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"Pink isn't a color. It's a lifestyle." - Chumbalaya
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"I buy models with my excess money" - Valkyrie whilst a waitress leans over him

Friday, June 29, 2012

6E Musings: Cover, Rapid Fire, and Snap Shots

This isn't going to be anything really flashy. I'm not trying to explain the intricacies of the new edition to you yet because I don't know them and neither does anyone else. Anyone who makes predictions about most anything regarding 6E right now is an effing idiot, you understand? We still haven't even seen the whole rulebook yet, We haven't seen the FAQs. We don't know how this is going to go.

That said, here are how I think a couple of factors (out of hundreds) are going to influence the game. The first part of seeing the whole is seeing the parts.

The change to 5+ cover saves being the standard is a pretty big deal, because 4+ cover in the previous edition was a huge part of how 5E changed things. Not ALL cover is going to 5+; it seems that buildings, ruins, etc, will still be 4+s, but most things will not be. This drives things greatly away from the torrent-of-fire standard that was 5E and it makes armies that have weak armor saves (notably IG, Orks, and Tyranids) a lot weaker in some respects. MEQs gain a lot of ground with this as you need more specialized weapons to kill them, and you WILL be seeing those guns on the field more often now, especially since the absolute prevalence of vehicles will ebb away somewhat.

Looked at numerically, 5+ cover may not seem like a big change because, hey, that's the smallest change that can be made, right? But think about it this way- you're failing 33% more saves (2/3 instead of 1/2 of the saves you roll.) Flipped the other way around, going to 4+ cover is a 50% survivability boost, so the change is VERY significant. When shooting happens, models are going to die more now, and it's as simple as that.

Rapid Fire also sees a very significant shift, this time for the first instance since... uh, the ending of 2E, I think. Rapid Fire has consistently been something that limited your ability to fire on the move and that made the game very static; your mans mostly sat still and did their thing. If they were able to move and shoot, that was a big deal. But now you can move and fire those Rapid Fire guns to full distance, which closes the gap between them and Assault weapons. A Bolter still isn't a great gun and you'd really rather have... well, almost anything else, but neither is it a real hindrance, as you will often be able to toss out some shots to put wounds on enemy mans.

This change to Rapid Fire is one of several in the book that seem to be pushing the game towards a more mobile, dynamic feel; 6E feels like it's going to involve a lot more guys shuffling around, though whether it will be of particular import or just "I move six you move six no effect" is hard to say. But the potential is at least there, so that's something.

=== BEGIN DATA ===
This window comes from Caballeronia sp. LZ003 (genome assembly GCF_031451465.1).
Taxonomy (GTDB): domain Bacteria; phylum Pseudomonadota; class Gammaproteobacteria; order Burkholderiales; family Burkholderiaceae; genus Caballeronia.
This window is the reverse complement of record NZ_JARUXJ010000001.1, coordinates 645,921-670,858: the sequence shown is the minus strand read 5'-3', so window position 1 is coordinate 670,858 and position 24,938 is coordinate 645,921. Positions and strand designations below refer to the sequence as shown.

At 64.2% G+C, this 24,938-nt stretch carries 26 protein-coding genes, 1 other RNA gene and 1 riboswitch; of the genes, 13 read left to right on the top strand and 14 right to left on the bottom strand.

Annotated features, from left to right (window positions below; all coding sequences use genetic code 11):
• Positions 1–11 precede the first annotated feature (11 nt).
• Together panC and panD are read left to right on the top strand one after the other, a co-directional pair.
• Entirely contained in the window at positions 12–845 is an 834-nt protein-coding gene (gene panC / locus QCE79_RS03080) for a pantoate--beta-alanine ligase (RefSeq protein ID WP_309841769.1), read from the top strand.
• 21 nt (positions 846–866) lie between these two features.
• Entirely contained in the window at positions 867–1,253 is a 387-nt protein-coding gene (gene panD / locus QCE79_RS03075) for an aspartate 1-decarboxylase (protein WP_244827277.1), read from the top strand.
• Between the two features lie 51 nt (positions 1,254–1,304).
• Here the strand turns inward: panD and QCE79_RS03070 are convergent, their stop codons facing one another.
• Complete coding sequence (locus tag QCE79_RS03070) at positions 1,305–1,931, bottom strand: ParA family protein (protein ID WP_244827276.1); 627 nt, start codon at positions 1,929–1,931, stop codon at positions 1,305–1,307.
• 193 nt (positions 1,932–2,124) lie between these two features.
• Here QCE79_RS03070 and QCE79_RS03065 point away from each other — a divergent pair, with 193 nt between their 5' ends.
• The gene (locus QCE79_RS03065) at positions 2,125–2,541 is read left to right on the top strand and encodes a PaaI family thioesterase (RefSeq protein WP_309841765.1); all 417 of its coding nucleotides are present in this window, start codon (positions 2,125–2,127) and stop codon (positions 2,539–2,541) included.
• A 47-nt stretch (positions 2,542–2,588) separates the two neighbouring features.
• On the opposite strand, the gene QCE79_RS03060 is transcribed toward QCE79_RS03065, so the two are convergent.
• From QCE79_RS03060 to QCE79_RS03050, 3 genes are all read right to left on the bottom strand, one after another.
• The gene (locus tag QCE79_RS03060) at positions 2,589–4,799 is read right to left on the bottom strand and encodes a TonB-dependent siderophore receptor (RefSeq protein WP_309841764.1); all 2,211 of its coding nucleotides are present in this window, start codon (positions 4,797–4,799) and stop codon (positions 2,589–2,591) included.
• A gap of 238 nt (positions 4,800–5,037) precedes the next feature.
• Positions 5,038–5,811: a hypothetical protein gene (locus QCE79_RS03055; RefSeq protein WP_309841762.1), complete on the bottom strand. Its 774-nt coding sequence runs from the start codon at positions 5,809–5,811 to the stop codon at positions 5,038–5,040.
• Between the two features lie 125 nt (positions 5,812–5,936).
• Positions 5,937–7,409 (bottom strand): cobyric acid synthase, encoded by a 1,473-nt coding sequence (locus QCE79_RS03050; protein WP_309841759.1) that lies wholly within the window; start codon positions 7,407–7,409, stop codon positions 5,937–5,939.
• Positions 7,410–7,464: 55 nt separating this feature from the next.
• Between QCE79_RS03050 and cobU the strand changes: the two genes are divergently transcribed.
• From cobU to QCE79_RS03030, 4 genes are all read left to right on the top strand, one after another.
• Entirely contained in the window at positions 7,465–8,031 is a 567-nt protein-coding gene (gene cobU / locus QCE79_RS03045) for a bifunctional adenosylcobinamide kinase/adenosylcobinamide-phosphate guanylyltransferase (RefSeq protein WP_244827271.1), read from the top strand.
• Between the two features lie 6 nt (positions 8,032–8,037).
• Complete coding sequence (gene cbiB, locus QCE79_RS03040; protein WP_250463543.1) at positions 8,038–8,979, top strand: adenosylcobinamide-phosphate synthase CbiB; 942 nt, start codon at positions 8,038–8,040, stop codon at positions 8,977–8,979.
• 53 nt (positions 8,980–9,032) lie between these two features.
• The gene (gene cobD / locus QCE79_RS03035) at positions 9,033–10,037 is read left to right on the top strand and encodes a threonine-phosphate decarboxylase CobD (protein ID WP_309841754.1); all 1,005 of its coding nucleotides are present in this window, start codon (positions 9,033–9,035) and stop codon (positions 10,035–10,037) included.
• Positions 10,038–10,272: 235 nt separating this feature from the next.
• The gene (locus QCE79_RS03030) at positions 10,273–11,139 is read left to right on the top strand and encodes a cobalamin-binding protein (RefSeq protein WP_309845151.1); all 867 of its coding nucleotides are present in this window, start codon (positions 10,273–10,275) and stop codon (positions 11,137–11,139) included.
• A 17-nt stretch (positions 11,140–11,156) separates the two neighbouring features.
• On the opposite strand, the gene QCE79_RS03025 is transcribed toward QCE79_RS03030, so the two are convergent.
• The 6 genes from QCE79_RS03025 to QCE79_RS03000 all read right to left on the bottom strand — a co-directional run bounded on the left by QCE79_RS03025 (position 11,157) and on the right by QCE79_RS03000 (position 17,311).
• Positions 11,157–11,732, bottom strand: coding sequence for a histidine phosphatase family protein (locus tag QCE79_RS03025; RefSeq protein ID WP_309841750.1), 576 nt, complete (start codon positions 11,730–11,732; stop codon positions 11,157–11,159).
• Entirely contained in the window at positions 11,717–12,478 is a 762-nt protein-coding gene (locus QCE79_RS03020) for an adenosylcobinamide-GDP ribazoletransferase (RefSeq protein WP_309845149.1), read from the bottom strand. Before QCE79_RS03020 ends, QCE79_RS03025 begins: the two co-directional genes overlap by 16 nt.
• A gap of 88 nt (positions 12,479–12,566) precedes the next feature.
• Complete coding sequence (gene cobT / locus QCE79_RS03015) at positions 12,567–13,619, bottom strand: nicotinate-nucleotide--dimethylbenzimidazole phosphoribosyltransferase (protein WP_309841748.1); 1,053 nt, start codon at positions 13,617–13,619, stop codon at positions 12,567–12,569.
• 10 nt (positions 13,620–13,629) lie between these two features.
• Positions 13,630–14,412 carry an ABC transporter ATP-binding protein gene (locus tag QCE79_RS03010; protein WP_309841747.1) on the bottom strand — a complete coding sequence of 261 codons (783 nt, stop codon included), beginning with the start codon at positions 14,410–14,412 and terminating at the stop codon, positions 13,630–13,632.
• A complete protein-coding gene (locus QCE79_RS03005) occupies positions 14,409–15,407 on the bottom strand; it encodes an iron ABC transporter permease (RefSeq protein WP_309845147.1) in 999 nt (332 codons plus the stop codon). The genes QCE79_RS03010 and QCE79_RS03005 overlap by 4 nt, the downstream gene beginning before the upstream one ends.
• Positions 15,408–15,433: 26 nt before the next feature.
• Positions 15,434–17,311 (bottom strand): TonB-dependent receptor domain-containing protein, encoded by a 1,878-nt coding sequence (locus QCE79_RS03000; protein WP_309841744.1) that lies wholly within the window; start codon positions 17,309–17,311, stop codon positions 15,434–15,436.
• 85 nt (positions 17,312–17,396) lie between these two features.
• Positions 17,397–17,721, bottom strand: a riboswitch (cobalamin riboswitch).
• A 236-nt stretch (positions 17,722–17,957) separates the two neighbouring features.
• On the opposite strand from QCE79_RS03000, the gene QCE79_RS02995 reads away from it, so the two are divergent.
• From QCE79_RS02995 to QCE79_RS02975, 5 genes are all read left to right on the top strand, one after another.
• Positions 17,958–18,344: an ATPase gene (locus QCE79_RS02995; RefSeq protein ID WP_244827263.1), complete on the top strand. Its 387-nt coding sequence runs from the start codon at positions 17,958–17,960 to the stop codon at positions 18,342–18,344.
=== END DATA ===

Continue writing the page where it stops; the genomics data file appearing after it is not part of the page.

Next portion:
Snap Shot is another big addition- basically, most of the times when you wouldn't get to shoot a weapon before (extra guns on a moving vehicle, moving a Heavy weapon, etc) you can still Snap Shot, and even a few unique times like the charge reaction. Snap Shots always occur at BS1 and you can't Snap Shot a gun that doesn't use Ballistic Skill (although it's also been said that templates get d3 hits during a charge reaction, so this may not be entirely correct.)

Snap Shot is more beneficial to armies with low BS scores, as they generally have more shots to make up for it and are less penalized by the reduction. Orks, of course, are the kings of this- it halves their chances to hit, but they tend to be tossing out so many shots anyways that it hardly matters- charging a mob of Shoota Boyz can be a very dangerous proposition now. Guard, Tau, and other BS3 armies also fare relatively well, especially since most of them are shooting armies anyways and any chance to get extra shots is a good chance. Many players pooh-pooh it, saying that the sixes to hit mean it won't matter, but the Necron Rule applies here- sometimes you will just roll sixes and it will be awesome. Don't count on getting it, but on occasion your Plasmagunner or Sniper guy will totally save the unit's ass by rolling like a madman and crippling the enemy assault.

Snap Fire is also needed to hit any flyer in Zoom mode (oh god I already hate typing that, I feel like a preschooler; more so than normal, I mean) as well as certain other circumstances, such as the aforementioned flyer shooting at non-ground targets. The interaction with flyers will depend a lot on what the FAQs tell us, but if there is not an abundance of good anti-flyer weapons for all armies they could quickly become very unbalanced. Expect to see many, many different "flying circus" armies that try to overwhelm you with aerial targets and reserve manipulation.

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